Currently no cure exists for diabetes. Type 1 diabetes is a deficiency of the pancreas to produce insulin, so insulin injections are necessary to sustain life. Type 2 diabetes is more common; the pancreas can produce some insulin, but not enough for the diet and size of the body, and/or the insulin functions poorly due to insulin resistance. Research has shown that healthy lifestyle changes such as weight loss and exercise can decrease the need for medication for type 2 diabetes. Even if symptoms diminish and blood glucose measures normal, the disease is still present. Your risk of complications of diabetes is lower if your blood glucose control is improved.
No, you can find a way to use sugar sparingly in your diet. Sugar is a carbohydrate, and all carbohydrates raise blood sugar. The amount and type of carbohydrate, as well as what else you eat with it, will alter the rise of blood sugar in speed and level. The goal of blood glucose control is to keep blood sugar between 90 and 140 mg/dl. A healthy balanced diet, portion control and blood sugar monitoring can help you achieve these goals while including most foods in your diet. Some people use the glycemic index of foods to better understand the effect of food on their blood glucose.
People with type 1 diabetes must take insulin to sustain life. People with type 2 diabetes either produce inadequate insulin or have insulin resistance (which means the cells have difficulty responding to insulin) or both. Treatment for type 2 usually begins with a change in diet and exercise. However, very overweight, inactive newly diagnosed people with diabetes may have such a high blood glucose level that they may initially need insulin to bring blood glucose under control. Many people with type 2 diabetes can manage their diabetes with lifestyle changes and oral medications. Diabetes is a progressive disease, and in spite of a person’s best efforts, he may need insulin to control blood glucose at some time.
If blood sugar is not kept in check, diabetes can lead to a number of serious complications, including heart attacks, strokes, kidney disease, blindness, blood vessel disease that can require amputations, nerve damage and impotence in men. However, a recent study conducted over a 10-year period showed that patients can reduce the risk of complications by 50% or more when their blood sugar measures as close to normal as possible.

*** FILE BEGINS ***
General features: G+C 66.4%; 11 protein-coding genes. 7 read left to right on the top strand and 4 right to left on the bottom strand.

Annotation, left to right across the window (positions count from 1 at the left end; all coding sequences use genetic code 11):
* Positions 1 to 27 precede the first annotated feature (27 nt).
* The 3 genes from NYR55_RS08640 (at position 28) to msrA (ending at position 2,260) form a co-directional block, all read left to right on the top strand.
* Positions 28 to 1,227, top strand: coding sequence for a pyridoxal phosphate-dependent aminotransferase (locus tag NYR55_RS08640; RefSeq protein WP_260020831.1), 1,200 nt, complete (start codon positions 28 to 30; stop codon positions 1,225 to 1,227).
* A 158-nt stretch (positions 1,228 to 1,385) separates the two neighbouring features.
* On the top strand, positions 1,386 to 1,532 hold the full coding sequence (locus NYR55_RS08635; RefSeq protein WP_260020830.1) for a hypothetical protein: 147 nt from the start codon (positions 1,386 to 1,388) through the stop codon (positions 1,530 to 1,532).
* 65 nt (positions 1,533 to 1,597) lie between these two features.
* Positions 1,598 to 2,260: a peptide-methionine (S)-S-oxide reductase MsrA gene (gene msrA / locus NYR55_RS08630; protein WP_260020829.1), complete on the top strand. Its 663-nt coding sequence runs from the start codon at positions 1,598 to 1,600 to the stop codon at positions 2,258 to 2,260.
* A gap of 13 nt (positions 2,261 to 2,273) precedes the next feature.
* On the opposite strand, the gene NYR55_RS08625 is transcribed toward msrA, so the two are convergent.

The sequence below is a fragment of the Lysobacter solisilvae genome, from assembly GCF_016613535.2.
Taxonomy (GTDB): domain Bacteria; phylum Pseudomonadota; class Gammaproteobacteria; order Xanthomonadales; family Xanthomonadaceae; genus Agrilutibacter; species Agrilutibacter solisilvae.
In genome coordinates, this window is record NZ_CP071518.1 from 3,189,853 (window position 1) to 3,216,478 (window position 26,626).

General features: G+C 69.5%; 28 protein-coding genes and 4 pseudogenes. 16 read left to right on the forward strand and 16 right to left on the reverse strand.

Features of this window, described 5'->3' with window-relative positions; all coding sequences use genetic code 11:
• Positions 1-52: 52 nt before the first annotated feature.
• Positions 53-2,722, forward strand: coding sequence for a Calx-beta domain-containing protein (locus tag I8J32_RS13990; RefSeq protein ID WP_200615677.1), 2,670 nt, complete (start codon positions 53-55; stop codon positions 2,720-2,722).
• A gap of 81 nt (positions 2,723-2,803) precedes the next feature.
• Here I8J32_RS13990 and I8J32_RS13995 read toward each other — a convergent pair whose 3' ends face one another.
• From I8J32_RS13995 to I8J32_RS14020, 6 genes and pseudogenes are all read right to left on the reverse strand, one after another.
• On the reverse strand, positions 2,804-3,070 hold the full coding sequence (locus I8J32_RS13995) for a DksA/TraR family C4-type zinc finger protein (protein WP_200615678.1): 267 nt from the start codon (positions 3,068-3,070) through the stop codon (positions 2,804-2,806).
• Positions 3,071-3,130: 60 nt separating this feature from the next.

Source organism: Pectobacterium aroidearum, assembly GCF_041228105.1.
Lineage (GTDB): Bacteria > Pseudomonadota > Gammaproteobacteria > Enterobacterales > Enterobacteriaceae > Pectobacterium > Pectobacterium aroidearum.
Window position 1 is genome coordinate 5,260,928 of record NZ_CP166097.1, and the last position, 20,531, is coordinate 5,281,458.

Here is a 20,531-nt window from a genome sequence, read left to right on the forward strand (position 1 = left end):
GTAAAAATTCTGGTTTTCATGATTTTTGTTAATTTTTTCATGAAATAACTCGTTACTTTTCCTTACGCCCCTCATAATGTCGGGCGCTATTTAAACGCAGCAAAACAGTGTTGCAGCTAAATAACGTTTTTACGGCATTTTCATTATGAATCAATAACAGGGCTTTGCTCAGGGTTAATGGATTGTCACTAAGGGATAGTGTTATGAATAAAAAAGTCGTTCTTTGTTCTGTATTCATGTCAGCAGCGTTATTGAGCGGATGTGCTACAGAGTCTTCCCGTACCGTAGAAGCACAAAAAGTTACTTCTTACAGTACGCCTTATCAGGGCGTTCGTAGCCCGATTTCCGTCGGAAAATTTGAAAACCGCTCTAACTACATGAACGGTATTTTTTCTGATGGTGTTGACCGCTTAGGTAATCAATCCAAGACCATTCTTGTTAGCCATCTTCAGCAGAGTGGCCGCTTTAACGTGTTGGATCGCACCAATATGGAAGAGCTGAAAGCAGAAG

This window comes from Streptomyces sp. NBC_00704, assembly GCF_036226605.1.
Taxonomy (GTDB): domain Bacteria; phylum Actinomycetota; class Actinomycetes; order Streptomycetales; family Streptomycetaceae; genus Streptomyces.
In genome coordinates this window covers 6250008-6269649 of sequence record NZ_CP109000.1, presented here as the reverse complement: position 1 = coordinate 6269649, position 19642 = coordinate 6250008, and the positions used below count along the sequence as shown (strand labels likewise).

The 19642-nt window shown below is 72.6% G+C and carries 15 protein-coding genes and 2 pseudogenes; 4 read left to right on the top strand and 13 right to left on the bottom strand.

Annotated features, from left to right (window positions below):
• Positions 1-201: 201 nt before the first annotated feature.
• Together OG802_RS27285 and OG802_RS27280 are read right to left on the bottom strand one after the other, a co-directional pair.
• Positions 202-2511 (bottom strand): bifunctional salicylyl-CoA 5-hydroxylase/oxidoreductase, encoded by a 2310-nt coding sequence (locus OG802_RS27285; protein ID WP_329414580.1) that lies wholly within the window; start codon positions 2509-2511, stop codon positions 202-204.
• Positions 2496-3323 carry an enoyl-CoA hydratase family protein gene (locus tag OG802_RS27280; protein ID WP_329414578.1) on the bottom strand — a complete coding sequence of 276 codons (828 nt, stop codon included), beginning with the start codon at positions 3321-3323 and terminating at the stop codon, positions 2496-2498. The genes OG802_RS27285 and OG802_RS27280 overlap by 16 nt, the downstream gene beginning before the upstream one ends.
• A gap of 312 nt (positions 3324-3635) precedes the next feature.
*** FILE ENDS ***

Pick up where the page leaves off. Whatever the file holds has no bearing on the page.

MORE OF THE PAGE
When you are sick, the body releases hormones that can raise blood glucose and make it harder to keep in check. Discuss a “Sick Day Plan” with your doctor. If on insulin, continue to take it - as well as check your blood glucose more often. You should have urine strips to check your urine for ketones. Oral medications for diabetes may or may not be discontinued, depending on your doctor`s advice. Check your over-the-counter medications for sugar and be aware that other cold care products can raise or lower your blood sugar. Keep your blood sugar log handy so when you call the doctor, you can provide him/her with useful information.
High blood pressure poses a risk for strokes. Since diabetics have a higher risk for strokes, you should check your blood pressure twice a year. If your blood pressure is higher than 130/80, discuss it with your doctor. If pressure remains high, consider treatment options such as a low-sodium diet, increased exercise and/or taking blood pressure medication.
Diabetes is diagnosed when a blood glucose test measures more than 126 mg/dl (fasting) or 200 mg/dl (two hours after consuming a glucose drink) or a random blood glucose over 200 with diabetic symptoms. The test should be repeated to confirm results. Some doctors may order a glucose tolerance test, in which you drink a glucose solution and have your blood sugar tested before and every hour after for 4 hours. The hemoglobin A1C test is now approved for diagnosing diabetes (now used for diabetes management). An “A 1C” of 6.5 percent or greater is an indication of diabetes. People with risk factors for diabetes - family history, excess weight, high LDL cholesterol, and high triglycerides - should be tested regularly.
To be sure, ask your doctor how often you should check your blood glucose. If you are treating your diabetes through diet and exercise or oral medication, diet and exercise, you should probably check your blood glucose level at least twice daily. If you take insulin, check your blood glucose four times daily. This will help you assess how well your meal and exercise plan and medication are working to stabilize blood sugar. Blood sugar levels of 180 two hours after eating or above 140 before eating are considered high.
As a diabetic, you risk eye and foot problems, so check both regularly. In particular, it is critical that you get a yearly eye exam that includes dilating your pupils to detect signs of eye disease. Diabetics face a higher risk of eye complications, such as retinopathy, macular edema, and cataracts.
Your doctor should check your feet at least once a year. Symptoms of foot problems can include decreased feeling in the feet, cramps when walking, cuts and scratches that heal slowly, redness in the feet when sitting and whiteness when propped up, lack of hair growth on legs and feet and leg or feet pain. Doctors advise daily checks for cuts or injuries in order to prevent infection or other problems.
Ideally, your A1c should measure below seven. If it measures above seven and closer to eight or above, you may need to make changes in your treatment plan. To track your progress, you should get your hemoglobin A1c tested two to four times per year. (Hemoglobin A1c measures blood glucose control over a 2-3 month period.)
Last Modified Date: September 16, 2011 by Sharon Howard, R.D., M.S., C.D.E., F.A.D.A.